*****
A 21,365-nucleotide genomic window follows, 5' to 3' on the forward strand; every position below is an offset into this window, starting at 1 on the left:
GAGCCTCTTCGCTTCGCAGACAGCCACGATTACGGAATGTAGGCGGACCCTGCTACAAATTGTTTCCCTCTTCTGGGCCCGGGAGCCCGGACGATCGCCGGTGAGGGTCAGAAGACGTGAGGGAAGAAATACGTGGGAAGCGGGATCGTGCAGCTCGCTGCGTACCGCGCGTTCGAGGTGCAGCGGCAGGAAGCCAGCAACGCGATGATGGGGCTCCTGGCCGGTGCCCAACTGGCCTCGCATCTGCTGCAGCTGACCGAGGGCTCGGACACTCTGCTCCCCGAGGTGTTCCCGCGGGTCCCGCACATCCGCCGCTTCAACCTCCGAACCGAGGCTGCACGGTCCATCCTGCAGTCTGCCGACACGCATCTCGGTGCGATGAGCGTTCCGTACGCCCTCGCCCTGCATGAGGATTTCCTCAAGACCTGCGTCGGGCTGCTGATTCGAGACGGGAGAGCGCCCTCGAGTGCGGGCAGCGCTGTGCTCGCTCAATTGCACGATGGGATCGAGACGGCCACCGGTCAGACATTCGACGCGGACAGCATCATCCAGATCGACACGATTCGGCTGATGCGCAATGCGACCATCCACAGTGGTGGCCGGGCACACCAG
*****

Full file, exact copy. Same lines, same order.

A 21,365-nucleotide genomic window follows, 5' to 3' on the forward strand; every position below is an offset into this window, starting at 1 on the left:
GAGCCTCTTCGCTTCGCAGACAGCCACGATTACGGAATGTAGGCGGACCCTGCTACAAATTGTTTCCCTCTTCTGGGCCCGGGAGCCCGGACGATCGCCGGTGAGGGTCAGAAGACGTGAGGGAAGAAATACGTGGGAAGCGGGATCGTGCAGCTCGCTGCGTACCGCGCGTTCGAGGTGCAGCGGCAGGAAGCCAGCAACGCGATGATGGGGCTCCTGGCCGGTGCCCAACTGGCCTCGCATCTGCTGCAGCTGACCGAGGGCTCGGACACTCTGCTCCCCGAGGTGTTCCCGCGGGTCCCGCACATCCGCCGCTTCAACCTCCGAACCGAGGCTGCACGGTCCATCCTGCAGTCTGCCGACACGCATCTCGGTGCGATGAGCGTTCCGTACGCCCTCGCCCTGCATGAGGATTTCCTCAAGACCTGCGTCGGGCTGCTGATTCGAGACGGGAGAGCGCCCTCGAGTGCGGGCAGCGCTGTGCTCGCTCAATTGCACGATGGGATCGAGACGGCCACCGGTCAGACATTCGACGCGGACAGCATCATCCAGATCGACACGATTCGGCTGATGCGCAATGCGACCATCCACAGTGGTGGCCGGGCACACCAG